Friday, March 24, 2006

STFU, You Clever Klutz, I Always Win.

Who said artifice is necessary for a good conversation?

David Hume, that's who. And how does artifice contribute to a good conversation? According to Hume, because of this artifice of manners,

"...a mutual deference is affected; contempt of others disguised; authority concealed; attention given to each in his turn; and an easy stream of conversation maintained, without vehemence, without interruption, without eagerness for victory, and without any airs of superiority." (emphasis mine)

Ah. I see that Hume's observation completely destroys my idea of a model conversation.

For example, my conversations with close friends about music are harsh pronouncements: "You DON'T LIKE WILCO?!" (I think the band in question was Steely Dan, but Wilco has also led to major re-evaluation of friendships....)

Or, if the topic is films, I pontificate and humiliate: "You sad, stupid jerk, if you need a guidebook to understand the last 5 minutes of "2001", then you must promise never to watch a film again"

I think you get the point. I cannot converse well. Which makes me the perfect target for this new book reviewed in NYT: Stephen Miller's "Conversation: A History of A Declining Art". (you know you can use if you aren't a registered user...)

I humbly request all you powerful, excellent, supremely gifted, beautiful and patient blog readers to read that link and benefit from it. Hey, I am beginning to like this artifice business!

Update: Blogger buddy Alok, whose knowledge and passion for all things Proust astounds me (this is not artifice, dude), shares this excellent link to a post titled "Why Good Conversations Are So Hard to Come By". Thanks, Alok.


Alok said...


you don't have many friends, do you?

Alok said...

btw Proust thought the same about "friendly" conversation too...

can't find the actual quote but got another one

"'Renan says we must avoid friendship with individuals, Emerson that we should progressively change every friendship for a better....I am growing weary of insincerity and friendship, two things which are practically identical.'"

and this defends the "insincerity" of "friendly" conversations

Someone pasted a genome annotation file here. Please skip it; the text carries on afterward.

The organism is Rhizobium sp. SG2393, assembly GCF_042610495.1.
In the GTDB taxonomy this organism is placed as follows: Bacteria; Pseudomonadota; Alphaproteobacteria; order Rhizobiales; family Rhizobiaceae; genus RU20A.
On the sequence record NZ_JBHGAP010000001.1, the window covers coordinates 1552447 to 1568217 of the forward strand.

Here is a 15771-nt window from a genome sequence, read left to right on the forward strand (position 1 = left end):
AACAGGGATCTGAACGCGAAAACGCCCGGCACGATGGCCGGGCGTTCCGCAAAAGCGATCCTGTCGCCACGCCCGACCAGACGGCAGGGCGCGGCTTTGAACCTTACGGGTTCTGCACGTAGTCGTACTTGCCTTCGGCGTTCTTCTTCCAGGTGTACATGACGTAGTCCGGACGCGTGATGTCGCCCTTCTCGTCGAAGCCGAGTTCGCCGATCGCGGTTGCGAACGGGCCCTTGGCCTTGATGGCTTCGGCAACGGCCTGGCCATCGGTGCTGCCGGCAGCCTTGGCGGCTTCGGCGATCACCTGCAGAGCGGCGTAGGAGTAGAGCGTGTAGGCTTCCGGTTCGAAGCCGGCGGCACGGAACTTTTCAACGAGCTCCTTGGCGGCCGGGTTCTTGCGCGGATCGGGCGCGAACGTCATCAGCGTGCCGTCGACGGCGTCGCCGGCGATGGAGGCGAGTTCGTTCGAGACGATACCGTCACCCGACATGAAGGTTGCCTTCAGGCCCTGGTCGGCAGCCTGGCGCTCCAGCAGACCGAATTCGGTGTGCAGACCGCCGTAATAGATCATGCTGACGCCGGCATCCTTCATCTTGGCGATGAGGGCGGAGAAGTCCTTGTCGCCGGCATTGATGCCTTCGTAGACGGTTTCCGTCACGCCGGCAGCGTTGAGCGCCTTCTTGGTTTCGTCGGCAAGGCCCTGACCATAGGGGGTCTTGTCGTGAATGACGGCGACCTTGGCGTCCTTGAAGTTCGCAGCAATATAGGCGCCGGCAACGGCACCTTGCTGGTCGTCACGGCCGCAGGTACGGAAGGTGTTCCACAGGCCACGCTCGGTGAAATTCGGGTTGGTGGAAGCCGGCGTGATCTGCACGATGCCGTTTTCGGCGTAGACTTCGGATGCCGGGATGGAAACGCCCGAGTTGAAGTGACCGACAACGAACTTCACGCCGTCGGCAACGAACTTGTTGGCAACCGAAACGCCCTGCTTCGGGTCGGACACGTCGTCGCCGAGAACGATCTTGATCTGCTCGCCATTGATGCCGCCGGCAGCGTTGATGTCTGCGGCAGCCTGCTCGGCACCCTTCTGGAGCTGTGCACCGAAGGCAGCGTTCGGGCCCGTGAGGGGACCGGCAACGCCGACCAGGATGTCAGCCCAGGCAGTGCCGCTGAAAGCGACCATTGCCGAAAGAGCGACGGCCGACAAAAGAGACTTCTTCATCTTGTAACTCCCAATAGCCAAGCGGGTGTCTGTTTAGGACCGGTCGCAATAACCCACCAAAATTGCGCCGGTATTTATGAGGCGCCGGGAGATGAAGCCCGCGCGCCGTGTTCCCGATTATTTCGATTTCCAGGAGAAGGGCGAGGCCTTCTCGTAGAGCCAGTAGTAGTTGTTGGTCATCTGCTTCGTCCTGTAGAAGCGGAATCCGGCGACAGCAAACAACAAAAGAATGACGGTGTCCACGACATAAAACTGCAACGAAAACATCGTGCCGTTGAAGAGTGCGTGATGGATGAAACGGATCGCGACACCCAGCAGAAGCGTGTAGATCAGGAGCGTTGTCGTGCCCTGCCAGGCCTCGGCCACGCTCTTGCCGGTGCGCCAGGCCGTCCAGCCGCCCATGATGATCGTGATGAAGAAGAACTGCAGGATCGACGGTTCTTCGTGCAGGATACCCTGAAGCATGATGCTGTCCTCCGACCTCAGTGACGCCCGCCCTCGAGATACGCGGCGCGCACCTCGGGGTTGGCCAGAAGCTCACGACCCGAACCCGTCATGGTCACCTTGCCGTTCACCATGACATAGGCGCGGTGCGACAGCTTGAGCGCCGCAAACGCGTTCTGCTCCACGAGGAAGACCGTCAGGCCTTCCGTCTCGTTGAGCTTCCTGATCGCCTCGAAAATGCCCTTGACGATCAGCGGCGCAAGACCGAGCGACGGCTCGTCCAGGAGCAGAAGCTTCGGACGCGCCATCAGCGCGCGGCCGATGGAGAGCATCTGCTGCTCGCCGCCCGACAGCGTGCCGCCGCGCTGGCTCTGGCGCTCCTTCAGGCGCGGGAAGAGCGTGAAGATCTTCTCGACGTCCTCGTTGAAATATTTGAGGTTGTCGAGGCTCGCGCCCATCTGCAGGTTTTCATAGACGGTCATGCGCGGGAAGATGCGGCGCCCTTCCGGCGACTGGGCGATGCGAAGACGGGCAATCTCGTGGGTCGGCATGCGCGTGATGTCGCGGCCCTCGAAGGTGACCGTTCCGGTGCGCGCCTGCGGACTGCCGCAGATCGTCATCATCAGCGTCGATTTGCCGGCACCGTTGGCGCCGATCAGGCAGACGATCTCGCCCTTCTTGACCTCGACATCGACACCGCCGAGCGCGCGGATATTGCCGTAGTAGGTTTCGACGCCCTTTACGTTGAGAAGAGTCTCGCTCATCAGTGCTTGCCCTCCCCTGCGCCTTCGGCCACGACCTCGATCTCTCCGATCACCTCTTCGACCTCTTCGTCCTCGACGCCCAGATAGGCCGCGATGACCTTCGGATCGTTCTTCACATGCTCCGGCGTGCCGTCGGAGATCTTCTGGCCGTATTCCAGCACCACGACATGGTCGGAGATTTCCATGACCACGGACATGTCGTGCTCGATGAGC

Alok said...

Okay found it

some people are even debating about it :)

Ph said...

So I guess inviting you for beer and pakodas is out of the question. Tsk.

km said...

If it's onion pakodas and really warm Guinness, I won't insult *anyone*. Mmm...pakodas and beer. I am hungry again.


my best conversations are abbreviated and monosyllabic... more is said that way, I think.

Gawain said...

good conversations can be either what Hume recommended: a sort of pleasant parlor game (good if the TV is down); or the sort KM recommends, in which one learns something. sadly, the sort of conversations I tend to find myself in are neither: one person issues forth a cloud of memes heard somewhere (almost never read somewhere, who reads?); the other then checks the data banks for some possibly relevant keywords and parries with a similar cloud of memes, roughly on the subject, yes, but other people's thoughts, and usually not very good. daily i find myself suspecting there is something to the beahaviorist theories of mind.

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Neurolinguistic Programming

In the early 1970s in America Richard Bandler, then a young college student studied the work of Fritz Perls and later Virginia Satir and found that he could reproduce their high-level therapy skills to a degree that even surprised him. Bandler seemed to have a natural ability to mimic (model) the language patterns by Virginia and Fritz.

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Bandler and Grinder had set out to model the hypnotic skills of Milton Erickson. They had astounding results. They built a communication model about human "thinking" and "processing" and used that model of how we see images, hear sounds, reproduces smells and tactile experiences in our mind to track and model the structure of subjective experiences.

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Another good example of NLP involves Anchors. Have you ever smelt a certain perfume or aftershave and had it remind you of a certain person or situation? Gone to a certain place that brings feelings long forgotten flooding back? Or been in any situation that creates emotional responses that would not normally be associated with it? Well if you can answer yes to any of these then you have experienced anchors. Some anchors are associated with positive feelings and some with negative emotions. However, you should be aware that anchors can be consciously installed or already existing ones altered. Here is an example:

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